What did the puppets you made look like?

I wouldn’t say I made them. I was like a puppet assistant. He went to school for puppetry. Most of them were wooden, lots of foam, lots of paper mache. I was mostly sanding, and then I made a lot of the costumes because that’s where my specialty came in. But that experience definitely made me the artist I am today. There were moments where I would get asked to do things I’d never done before, and that freaked me out. But I had this like 14 yr old toxic masculinity boy in me that was like “You can do it, don’t ask questions just do it.” I was asked to unclog a pipe in the kitchen and he explained over email what I needed to do. He said, “You’re going to have to untwist everything and a lot of shit will come out. Like solid pieces of gunk will come out. There will be water everywhere and it will be hell.” And I was like, “ok.” It was the most disgusting thing I’ve ever done in my life. Just because someone told me I could do it, I did it. The next day, I was really hoping to get his approval, for him to be impressed that I did it. But he was not. He was just like “Ok, you did it. Wasn’t it gross?” To him it was like nothing.

Yeah I was going to ask you if you’ve been involved in any other artistic disciplines aside from fashion, and how that has informed your practice.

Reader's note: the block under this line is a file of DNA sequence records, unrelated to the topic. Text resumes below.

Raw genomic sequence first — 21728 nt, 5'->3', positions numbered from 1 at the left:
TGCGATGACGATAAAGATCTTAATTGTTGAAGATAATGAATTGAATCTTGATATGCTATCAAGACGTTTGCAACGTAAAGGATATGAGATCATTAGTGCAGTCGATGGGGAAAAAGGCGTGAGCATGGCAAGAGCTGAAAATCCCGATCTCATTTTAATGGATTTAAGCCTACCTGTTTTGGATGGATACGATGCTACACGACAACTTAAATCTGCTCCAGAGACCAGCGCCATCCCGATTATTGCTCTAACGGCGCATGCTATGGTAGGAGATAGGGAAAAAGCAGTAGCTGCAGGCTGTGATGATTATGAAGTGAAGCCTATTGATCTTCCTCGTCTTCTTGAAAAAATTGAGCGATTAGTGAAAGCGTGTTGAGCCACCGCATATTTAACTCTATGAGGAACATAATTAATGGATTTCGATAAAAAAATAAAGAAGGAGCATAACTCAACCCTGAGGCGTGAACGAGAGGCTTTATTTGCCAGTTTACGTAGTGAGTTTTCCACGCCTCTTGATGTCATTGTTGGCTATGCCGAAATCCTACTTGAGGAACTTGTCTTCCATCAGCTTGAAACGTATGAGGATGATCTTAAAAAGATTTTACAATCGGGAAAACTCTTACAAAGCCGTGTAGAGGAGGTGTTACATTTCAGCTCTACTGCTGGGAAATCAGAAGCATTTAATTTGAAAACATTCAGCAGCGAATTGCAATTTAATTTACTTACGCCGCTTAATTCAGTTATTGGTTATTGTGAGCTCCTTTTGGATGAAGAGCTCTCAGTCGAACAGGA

Yeah that experience is exactly that. And theater. Oh my god, fashion people look down on theater people all the time. But I’m so glad I was involved in theater because it gave me the ability to flow freely with my craft. I’m not as scared. I teach sewing too, and when I do private lessons, people will be so scared to cut fabric. And I get it. It feels like something unapproachable. But I try to remind them that it’s just scissors, it’s just fabric. There’s something called The Fixer’s Manifesto. It’s like ten rules about people’s right to fix things. It’s kind of lost today. You look at Apple, and they glue the parts of Airpods together so people can’t fix it. Or they make iPhones unhackable so no one can have that authority. But anyways, theater has helped me not be intimidated. Sometimes there’s time constraints, and things need to be done on the spot even if it’s not perfect.